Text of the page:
A harsh reality for those of us working in information security is that the businesses we’ve been asked to protect are battling businesses that are built to attack. That is to say we are rarely, if ever, up against the lone-wolf attacker wearing a hoodie in a basement. We are battling crime syndicates, nation states, and cyberthieves whose main concern is simple: to earn money.
To an attacker, staying “in business” means a few things:
Being opportunistic when selecting targets: Making money means going after the softest targets first without wasting time on attacks that will not quickly result in information that can be monetized. Attackers will almost always select the path of least resistance when it comes to launching attacks.
Optimizing “attack” time: The more time attackers spend without success on a target is less time that they can be hitting softer targets. Attackers will attempt to exploit the “tried and true” vulnerabilities and use successful attack methods from the past -- the TTPs (tactics, techniques, and procedures) in their toolbox -- before inventing new ones.
“Good guy” businesses will continue to act in isolation: Research suggests that the No. 1 factor in deterring an attack is if an organization shares threat intelligence with its peers. That’s because sharing the right kind of threat intelligence means attackers can’t simply use the same attack vector over and over again. They must reinvent their tactics each and every time. That can be VERY expensive.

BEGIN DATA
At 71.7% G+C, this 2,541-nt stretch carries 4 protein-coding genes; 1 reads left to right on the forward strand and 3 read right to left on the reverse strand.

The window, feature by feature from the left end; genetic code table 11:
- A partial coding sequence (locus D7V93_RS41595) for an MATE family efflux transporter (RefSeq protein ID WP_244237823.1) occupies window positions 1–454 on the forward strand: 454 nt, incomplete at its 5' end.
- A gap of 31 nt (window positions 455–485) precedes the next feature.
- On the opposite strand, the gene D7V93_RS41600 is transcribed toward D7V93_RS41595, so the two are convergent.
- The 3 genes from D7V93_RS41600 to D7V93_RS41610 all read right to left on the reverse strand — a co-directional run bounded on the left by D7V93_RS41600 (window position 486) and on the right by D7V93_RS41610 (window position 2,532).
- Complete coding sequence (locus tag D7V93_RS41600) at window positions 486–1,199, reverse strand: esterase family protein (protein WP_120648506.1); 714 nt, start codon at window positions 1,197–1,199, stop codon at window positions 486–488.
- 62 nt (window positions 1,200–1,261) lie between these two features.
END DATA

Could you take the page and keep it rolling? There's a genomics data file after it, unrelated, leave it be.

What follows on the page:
The bottom line is that our goal in playing defense is not necessarily to become the hero and dramatically unmask major crime syndicates like a foiled Scooby Doo plot. Our goal is to simply make the cost of conducting a cyberattack more expensive -- so much so that cybercriminals view attacking our organization as a bad return on investment.
We recently discussed how patterns of attack are exponentially more revealing than individual indicators of compromise and how understanding the root cause of an attack can help a security team close an original infection vector within minutes.
For attackers, finding a unique vulnerability (and effectively exploiting that root cause) can take months of research, costing them more than $1 million. It is no surprise then that attackers will use and reuse the same pattern of attack for months (if not years) on target after target after target until it is successful.
Patterns don’t necessarily have to be complicated, either. For example:
- Outlook runs Word, which runs PowerShell
- Notepad has a child process or makes a connection to the internet
- Svchost is executed by a non-system user account
- Internet Explorer runs Java, which then runs a command shell
For an attacker, changing an indicator of compromise is as simple as a physical-world criminal changing his shirt or wearing a wig. It’s a simple, economic-friendly task. It’s incredibly easy to spin up a new server, register a new domain, or recompile a payload to change its hash. But it’s very hard (read: expensive) to change how you go about fooling the user with the spear phishing attack; how you download second and third stage payloads; how you persist; and how you traverse the network. This is why patterns of attack are so valuable. The same techniques are used with different servers, different applications for exfiltrating data, etc. The overall “story” stays the same.